How does a startup founder be both leader and manager to his team?
Is the combination a recipe for disaster, or can one navigate to safety?
WHEN I was the tech editor with The Edge Malaysia, the management section was incubated within the pages of the tech pullout, [email protected]
As a result, I was exposed to management issues and learnt what alignment was, and why having a shared sense of purpose can be a powerful tool to forge a committed and hard-working team which bonds around a common purpose and not just because they have to do something to keep the boss off their backs.
I also wrote quite a bit about leadership and ended up becoming a strong believer in the philosophy of the servant leader, but this was only because that philosophy already matched some of the values and principles I believed in.
However, one of my great frustrations was the fact that every consultant you could think of would inevitably put a lot of responsibility at the feet of the chief executive officer (CEO). He was the chief morale, service, brand, crisis officer – all wrapped in one!
Why the heck should so much responsibility be heaped on one person’s shoulders? It felt like all the consultants were just taking the easy way out.
Of course, the CEO’s job is made slightly easier because most companies have systems and processes in place, and these help to forge a framework around which responsibilities and KPIs (key performance indicators) hold individuals accountable.
And CEOs do not have to worry about paying salaries, getting traction for their product, or about raising money from investors.
Interestingly, these last three points are all top-of-mind worries for founders of startups; as is being the ‘chief rah rah officer’ where a key mission in the early days is convincing your team there will be an eventual sense of order and calm to the chaos and helter-skelter of the present.
Indeed, what if the company actually starts growing and you start seeing headcount rise rapidly? How does one manage that? Because you surely cannot lead an organisation to be better run. That is a process you have to manage.
And if you cannot yet afford to hire the right person, you have to manage it yourself.
All these issues and more form the topic for our next DNA-TeAM Disrupt panel discussion, entitled Leadership Lessons From Startups, to be held on April 23 at 5.30pm.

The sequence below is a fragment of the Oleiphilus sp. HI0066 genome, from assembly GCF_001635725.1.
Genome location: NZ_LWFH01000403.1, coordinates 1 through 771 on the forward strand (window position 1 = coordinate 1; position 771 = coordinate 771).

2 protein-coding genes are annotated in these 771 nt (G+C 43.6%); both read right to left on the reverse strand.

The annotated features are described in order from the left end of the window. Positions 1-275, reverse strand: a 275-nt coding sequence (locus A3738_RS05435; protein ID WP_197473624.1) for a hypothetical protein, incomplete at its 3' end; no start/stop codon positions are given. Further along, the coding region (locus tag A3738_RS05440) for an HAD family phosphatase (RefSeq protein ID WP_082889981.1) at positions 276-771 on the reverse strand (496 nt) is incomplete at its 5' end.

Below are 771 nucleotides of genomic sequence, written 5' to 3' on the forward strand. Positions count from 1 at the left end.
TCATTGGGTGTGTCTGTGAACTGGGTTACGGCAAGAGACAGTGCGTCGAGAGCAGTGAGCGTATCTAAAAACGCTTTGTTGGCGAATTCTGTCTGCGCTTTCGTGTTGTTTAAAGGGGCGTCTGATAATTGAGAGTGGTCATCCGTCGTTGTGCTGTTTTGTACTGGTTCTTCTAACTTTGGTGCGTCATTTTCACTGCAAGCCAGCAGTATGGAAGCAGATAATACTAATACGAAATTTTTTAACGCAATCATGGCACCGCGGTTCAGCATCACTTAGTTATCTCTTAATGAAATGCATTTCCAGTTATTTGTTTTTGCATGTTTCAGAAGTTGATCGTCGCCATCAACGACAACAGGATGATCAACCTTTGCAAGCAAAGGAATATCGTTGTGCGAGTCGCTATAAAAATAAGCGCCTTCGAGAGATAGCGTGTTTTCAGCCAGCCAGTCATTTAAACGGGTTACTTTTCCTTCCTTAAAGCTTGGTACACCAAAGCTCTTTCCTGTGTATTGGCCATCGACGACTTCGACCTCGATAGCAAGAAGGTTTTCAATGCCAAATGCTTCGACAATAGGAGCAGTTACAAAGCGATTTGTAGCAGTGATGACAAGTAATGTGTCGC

We are hoping that founders and cofounders will share experiences, good and bad, of how they managed those early days of their startups, and what advice they can impart.
By early days I am thinking of the first two years. I am assuming some semblance of order starts to filter its welcome way through the organisation after that.
For a startup to still be around after two years means it is entering the critical third year where it needs to start justifying its high-growth promise or risk just becoming a company that is neither here nor there in terms of market presence. Good luck in trying to retain good staff or attract talent then.
We will hear from someone who spent 10 years building his business with his cofounder and wife. Azrul Rahim, who is also a DNA Digerati50, today is an active investor in startups and a partner in 8Capita, an early stage venture fund founded by Nic Lim, formerly of Catcha.com.
Azrul’s claim to fame is cashing out of his JomSocial solution in 2012, selling it to iJoomla of the United States. His advice then to his fellow entrepreneurs was to think hard about the exit. “With hindsight, when it is time for you to move on – and the time will certainly come one day – you'll be able to get a much better value for your hard work.”
Our second panellist is Aaron Gill, whose company MyTeksi Sdn Bhd was in the news and in most startup conversations around the region after attracting a substantial (by South-East Asian standards) Series A funding round.
While Aaron, head of products, and his founder Anthony Tan, declined to reveal how much, it is speculated that the amount is north of US$10 million (RM33.2 million).
MyTeksi is the name of the company and the app in Malaysia, but throughout the rest of South-East Asia, both app and company names have been rebranded ‘GrabTaxi,’ simply because the MyTeksi branding is uniquely Malaysian.
Aaron is really the de facto chief technology officer in GrabTaxi, but to most of the ecosystem in Malaysia, he is the face of MyTeksi. The manner in which he was brought into the picture is interesting and I think many non-technical founders can learn a lesson of two from how Tan managed to attract him in and incentivise him.
Meanwhile we are still waiting for one more panellist to confirm and will revert with that name soon as we can.
DNA-TeAM Disrupt #17 will be held on Wednesday, April 23 at 5.30pm, Plug ‘N’ Play Technology Garden, Level 7, The Gardens South Tower, Mid Valley City, Kuala Lumpur. To reserve your seat, click on the link below:
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